Sub-divisions and compulsory sale thresholds

In Lead Traders Ltd v Lucky Land Enterprise Ltd ([2012] HKEC 1103, CA) LT owned 83.33% of the undivided shares in a building and until March 2010 LL owned the third floor of the building and the remaining 16.67%. In March 2010 LL  entered into an assignment and sub-DMC with AT. As a result, the Land Registry records as at the end of March showed each of LL and AT as the owner of one of the sub-units and of 8.33% of the undivided shares. They contended that as a result, the lowering of the threshold from 90% to 80% for majority owners to be entitled to seek a compulsory sale did not apply (see the Land (Compulsory Sale for Redevelopment) (Specification of Lower Percentage) Notice, Cap. 545A). They sought a determination of the point of law as to whether the two units could be regarded as separate units for the purposes of the notice. If the answer was in the affirmative, the majority owner (LT) would not be entitled to apply for compulsory sale. There was an argument as to whether the physical sub-division of the units that also took place in March 2010 was in breach of the DMC and / or the Buildings Ordinance.

The Court of Appeal found, in favour of the minority owners, that the legal sub-division was effective for the purposes of the notice for the following reasons:

1. Section 4(2) of the Notice specified criteria that would be applied to distinguish effective from ineffective sub-divisions but it referred to sub-divisions that were made on or after 1 April 2010 and the legal sub-division took place before then ([31]);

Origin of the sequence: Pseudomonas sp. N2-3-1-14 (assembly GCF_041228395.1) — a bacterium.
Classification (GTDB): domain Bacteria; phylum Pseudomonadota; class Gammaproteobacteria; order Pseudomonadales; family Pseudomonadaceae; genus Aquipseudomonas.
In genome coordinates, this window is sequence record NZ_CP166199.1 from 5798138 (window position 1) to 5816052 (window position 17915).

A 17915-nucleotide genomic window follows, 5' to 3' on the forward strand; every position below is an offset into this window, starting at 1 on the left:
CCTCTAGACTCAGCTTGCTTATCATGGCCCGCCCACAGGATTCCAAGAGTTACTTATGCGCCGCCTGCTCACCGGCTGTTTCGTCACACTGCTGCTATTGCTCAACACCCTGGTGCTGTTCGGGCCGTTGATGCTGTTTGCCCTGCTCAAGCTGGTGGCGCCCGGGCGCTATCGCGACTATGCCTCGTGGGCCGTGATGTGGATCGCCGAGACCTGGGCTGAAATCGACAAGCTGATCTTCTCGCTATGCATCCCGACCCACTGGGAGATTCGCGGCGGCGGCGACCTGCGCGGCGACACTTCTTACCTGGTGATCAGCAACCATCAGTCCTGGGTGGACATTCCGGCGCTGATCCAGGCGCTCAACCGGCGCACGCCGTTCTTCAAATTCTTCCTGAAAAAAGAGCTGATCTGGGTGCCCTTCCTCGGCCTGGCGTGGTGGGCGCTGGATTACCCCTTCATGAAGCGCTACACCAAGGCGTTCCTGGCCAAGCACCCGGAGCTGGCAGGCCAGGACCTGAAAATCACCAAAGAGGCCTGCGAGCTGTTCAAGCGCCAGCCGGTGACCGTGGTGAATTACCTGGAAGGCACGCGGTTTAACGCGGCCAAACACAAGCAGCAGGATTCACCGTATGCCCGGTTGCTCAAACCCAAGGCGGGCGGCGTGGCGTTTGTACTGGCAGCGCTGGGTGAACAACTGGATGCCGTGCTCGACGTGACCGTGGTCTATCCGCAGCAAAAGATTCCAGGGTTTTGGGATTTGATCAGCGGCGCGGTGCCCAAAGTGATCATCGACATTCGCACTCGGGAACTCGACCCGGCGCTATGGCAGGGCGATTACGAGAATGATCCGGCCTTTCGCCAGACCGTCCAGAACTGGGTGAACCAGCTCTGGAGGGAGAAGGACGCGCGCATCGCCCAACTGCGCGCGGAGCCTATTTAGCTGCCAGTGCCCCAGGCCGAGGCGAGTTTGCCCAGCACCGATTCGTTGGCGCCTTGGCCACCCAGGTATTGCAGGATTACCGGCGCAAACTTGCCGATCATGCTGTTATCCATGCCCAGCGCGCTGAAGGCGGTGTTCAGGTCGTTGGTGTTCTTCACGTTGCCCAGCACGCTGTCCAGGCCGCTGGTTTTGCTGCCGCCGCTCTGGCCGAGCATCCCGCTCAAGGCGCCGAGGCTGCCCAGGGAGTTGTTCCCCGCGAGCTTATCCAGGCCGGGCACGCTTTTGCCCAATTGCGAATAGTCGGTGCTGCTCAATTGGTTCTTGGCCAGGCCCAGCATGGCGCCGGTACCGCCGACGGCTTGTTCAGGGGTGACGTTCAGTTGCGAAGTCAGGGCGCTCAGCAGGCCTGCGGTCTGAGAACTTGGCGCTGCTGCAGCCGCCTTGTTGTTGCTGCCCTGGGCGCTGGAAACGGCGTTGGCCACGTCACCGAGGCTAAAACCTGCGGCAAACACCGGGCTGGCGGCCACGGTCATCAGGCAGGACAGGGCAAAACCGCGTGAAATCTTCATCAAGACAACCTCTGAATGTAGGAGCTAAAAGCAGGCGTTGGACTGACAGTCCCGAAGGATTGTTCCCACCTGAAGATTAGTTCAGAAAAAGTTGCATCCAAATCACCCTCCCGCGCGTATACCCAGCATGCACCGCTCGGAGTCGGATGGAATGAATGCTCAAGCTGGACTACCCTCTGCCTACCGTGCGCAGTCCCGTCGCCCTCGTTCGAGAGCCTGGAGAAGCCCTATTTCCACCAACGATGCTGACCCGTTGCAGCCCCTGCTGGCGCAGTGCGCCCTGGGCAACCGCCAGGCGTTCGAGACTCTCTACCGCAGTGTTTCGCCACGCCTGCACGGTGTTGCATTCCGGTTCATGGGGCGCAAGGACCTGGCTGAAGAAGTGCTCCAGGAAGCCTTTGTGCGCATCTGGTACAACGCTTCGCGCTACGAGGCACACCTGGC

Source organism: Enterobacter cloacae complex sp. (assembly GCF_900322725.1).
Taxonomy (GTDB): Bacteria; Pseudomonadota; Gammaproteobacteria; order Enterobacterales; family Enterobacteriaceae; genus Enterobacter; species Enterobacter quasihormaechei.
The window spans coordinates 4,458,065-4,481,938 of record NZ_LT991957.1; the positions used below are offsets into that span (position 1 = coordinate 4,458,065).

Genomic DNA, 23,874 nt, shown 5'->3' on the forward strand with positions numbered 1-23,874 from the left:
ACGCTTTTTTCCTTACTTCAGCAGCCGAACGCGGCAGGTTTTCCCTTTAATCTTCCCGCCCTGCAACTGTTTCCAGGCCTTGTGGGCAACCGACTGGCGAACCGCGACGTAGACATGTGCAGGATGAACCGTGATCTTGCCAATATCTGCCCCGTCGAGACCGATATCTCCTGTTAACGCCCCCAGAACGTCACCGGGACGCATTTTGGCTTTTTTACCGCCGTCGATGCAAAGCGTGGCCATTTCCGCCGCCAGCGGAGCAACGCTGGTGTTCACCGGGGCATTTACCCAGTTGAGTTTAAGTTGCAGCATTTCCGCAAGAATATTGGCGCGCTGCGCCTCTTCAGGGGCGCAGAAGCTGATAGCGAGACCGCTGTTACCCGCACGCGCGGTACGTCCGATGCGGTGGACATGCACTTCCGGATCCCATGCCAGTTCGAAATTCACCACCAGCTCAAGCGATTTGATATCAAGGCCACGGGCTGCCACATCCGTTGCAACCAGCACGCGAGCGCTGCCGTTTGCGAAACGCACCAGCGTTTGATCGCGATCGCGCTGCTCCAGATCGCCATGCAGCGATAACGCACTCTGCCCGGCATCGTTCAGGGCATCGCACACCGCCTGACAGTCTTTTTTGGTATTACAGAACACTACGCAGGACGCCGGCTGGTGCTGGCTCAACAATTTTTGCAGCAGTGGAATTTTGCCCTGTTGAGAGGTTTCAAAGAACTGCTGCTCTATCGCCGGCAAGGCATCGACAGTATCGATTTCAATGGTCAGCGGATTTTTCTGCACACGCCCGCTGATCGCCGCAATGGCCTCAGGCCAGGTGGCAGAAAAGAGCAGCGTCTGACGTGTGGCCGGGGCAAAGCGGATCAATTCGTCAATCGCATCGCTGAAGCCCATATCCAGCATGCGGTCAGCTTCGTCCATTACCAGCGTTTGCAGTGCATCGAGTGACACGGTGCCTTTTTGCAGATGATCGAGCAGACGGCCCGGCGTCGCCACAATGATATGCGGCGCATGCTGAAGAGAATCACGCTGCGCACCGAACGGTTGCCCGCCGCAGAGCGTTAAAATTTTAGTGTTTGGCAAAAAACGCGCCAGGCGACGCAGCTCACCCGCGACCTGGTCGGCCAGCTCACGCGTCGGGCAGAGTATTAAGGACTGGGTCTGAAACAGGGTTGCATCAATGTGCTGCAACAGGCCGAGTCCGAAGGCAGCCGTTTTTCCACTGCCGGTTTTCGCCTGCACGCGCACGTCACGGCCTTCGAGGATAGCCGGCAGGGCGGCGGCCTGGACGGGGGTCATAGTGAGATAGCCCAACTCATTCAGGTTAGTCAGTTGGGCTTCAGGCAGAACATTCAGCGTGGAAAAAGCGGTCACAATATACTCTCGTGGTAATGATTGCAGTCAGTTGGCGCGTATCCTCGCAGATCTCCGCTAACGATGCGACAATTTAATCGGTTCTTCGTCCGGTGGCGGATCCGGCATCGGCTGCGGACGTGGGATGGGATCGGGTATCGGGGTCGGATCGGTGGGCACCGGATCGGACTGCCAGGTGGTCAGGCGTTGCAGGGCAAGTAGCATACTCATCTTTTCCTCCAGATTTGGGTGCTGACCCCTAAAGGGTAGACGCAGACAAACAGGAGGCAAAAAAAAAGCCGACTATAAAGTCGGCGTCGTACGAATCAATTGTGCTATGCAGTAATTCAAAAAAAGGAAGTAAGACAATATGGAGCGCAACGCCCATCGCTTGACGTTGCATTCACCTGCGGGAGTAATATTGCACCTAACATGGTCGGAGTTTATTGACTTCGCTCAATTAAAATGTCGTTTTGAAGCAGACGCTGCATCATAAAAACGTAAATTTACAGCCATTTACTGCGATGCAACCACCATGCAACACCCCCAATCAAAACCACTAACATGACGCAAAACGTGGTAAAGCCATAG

2. The legal sub-division (whether or not accompanied by physical sub-division) was enough to be an effective sub-division for the purposes of the Notice ([33] – [34]).

3. The majority owners argued for a purposive interpretation and sought to rely on the Legislative Council Brief that explained the intention behind the notice but this was not a case where Pepper v Hart could be invoked. In any event, the brief referred to things that happened on or after 1 April 2010. It did not make physical sub-division a criterion but rather the question as to whether the sub-division altered the common area or a person’s liability in relation to the common area.

4. Even if physical sub-division were relevant and even if the works were in breach of the DMC / Buildings Ordinance these facts would be irrelevant to the application of the Notice ([43]).

5. A purposive approach to statutory interpretation does not allow one to ignore the plain meaning of the language used ([44]).

6. There was no basis for the suggestion that the sub-division was a sham in the sense explained by Diplock LJ in Snook v London and West Riding Investments Ltd.


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